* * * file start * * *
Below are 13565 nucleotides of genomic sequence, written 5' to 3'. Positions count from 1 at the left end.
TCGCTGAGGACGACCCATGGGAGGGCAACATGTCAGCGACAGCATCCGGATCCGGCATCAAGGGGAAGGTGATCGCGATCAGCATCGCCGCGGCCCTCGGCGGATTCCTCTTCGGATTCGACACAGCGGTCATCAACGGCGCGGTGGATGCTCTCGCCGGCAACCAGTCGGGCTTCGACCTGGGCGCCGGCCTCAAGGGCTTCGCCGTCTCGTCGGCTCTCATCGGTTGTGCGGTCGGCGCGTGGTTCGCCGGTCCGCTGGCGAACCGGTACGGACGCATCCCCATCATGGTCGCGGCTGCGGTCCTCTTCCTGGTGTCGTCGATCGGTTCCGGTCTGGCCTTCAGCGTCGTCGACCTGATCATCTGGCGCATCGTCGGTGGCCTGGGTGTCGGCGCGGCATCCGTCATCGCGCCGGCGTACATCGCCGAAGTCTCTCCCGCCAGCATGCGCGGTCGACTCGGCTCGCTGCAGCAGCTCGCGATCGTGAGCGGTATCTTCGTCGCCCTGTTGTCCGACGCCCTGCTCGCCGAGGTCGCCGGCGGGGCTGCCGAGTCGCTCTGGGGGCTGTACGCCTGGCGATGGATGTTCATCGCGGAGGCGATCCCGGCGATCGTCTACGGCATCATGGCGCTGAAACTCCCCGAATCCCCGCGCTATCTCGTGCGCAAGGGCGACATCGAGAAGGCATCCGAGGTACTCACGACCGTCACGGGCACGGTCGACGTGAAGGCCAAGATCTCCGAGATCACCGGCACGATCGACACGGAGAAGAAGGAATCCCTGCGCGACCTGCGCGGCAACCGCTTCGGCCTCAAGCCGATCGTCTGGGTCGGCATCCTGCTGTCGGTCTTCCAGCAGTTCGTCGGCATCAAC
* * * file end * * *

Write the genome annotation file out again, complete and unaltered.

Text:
Below are 13565 nucleotides of genomic sequence, written 5' to 3'. Positions count from 1 at the left end.
TCGCTGAGGACGACCCATGGGAGGGCAACATGTCAGCGACAGCATCCGGATCCGGCATCAAGGGGAAGGTGATCGCGATCAGCATCGCCGCGGCCCTCGGCGGATTCCTCTTCGGATTCGACACAGCGGTCATCAACGGCGCGGTGGATGCTCTCGCCGGCAACCAGTCGGGCTTCGACCTGGGCGCCGGCCTCAAGGGCTTCGCCGTCTCGTCGGCTCTCATCGGTTGTGCGGTCGGCGCGTGGTTCGCCGGTCCGCTGGCGAACCGGTACGGACGCATCCCCATCATGGTCGCGGCTGCGGTCCTCTTCCTGGTGTCGTCGATCGGTTCCGGTCTGGCCTTCAGCGTCGTCGACCTGATCATCTGGCGCATCGTCGGTGGCCTGGGTGTCGGCGCGGCATCCGTCATCGCGCCGGCGTACATCGCCGAAGTCTCTCCCGCCAGCATGCGCGGTCGACTCGGCTCGCTGCAGCAGCTCGCGATCGTGAGCGGTATCTTCGTCGCCCTGTTGTCCGACGCCCTGCTCGCCGAGGTCGCCGGCGGGGCTGCCGAGTCGCTCTGGGGGCTGTACGCCTGGCGATGGATGTTCATCGCGGAGGCGATCCCGGCGATCGTCTACGGCATCATGGCGCTGAAACTCCCCGAATCCCCGCGCTATCTCGTGCGCAAGGGCGACATCGAGAAGGCATCCGAGGTACTCACGACCGTCACGGGCACGGTCGACGTGAAGGCCAAGATCTCCGAGATCACCGGCACGATCGACACGGAGAAGAAGGAATCCCTGCGCGACCTGCGCGGCAACCGCTTCGGCCTCAAGCCGATCGTCTGGGTCGGCATCCTGCTGTCGGTCTTCCAGCAGTTCGTCGGCATCAAC